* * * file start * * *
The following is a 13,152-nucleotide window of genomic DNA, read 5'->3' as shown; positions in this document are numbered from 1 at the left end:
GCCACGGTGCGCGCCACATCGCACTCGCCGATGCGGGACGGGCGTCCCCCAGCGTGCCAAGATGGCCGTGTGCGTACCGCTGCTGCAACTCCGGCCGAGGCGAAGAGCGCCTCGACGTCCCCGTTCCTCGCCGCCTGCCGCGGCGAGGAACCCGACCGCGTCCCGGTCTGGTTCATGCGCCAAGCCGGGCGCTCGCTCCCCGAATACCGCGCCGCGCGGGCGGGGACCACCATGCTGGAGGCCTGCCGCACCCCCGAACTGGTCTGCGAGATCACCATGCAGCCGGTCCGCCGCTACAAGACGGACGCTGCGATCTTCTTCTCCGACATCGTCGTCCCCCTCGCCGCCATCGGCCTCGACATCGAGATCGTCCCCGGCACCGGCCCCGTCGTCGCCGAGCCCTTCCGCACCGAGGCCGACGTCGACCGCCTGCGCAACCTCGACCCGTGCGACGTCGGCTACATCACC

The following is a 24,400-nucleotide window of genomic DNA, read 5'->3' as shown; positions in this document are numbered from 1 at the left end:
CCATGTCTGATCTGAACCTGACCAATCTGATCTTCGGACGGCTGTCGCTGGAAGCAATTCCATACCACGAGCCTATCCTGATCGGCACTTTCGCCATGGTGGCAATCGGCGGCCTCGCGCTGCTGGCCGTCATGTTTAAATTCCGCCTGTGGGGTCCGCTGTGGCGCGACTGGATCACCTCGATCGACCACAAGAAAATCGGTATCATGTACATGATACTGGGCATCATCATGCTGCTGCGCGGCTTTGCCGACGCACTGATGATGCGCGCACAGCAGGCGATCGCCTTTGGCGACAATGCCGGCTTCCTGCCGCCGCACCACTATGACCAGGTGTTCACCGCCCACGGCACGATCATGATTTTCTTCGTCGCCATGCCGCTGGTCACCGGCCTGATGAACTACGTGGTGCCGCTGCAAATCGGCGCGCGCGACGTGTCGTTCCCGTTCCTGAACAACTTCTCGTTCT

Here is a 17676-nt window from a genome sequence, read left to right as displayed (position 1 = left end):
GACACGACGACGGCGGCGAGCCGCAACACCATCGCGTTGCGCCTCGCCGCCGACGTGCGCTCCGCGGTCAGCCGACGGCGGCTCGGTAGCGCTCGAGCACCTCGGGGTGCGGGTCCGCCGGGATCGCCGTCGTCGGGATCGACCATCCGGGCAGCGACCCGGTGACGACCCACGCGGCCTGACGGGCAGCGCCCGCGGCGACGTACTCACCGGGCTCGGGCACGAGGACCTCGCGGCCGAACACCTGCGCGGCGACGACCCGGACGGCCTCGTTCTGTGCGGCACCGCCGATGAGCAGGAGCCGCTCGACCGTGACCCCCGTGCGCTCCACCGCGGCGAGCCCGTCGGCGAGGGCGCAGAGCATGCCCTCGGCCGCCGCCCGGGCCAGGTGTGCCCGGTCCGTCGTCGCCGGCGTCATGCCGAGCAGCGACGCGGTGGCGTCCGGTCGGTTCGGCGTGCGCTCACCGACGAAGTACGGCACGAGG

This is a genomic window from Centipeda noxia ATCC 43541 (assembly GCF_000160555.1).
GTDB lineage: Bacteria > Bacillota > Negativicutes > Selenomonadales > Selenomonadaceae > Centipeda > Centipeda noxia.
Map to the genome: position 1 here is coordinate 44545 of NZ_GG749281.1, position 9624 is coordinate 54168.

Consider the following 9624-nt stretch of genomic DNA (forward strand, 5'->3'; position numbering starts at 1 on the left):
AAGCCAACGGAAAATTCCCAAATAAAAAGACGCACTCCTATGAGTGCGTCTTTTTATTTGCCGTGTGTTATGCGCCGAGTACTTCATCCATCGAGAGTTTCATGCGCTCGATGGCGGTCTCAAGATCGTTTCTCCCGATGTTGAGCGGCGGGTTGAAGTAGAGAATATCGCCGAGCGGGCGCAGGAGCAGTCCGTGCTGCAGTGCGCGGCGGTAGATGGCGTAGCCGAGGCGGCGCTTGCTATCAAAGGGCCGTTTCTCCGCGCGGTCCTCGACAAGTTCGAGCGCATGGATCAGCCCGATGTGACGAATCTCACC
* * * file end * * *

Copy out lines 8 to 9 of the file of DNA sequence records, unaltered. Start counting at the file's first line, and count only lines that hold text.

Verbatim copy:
GTDB lineage: Bacteria > Bacillota > Negativicutes > Selenomonadales > Selenomonadaceae > Centipeda > Centipeda noxia.
Map to the genome: position 1 here is coordinate 44545 of NZ_GG749281.1, position 9624 is coordinate 54168.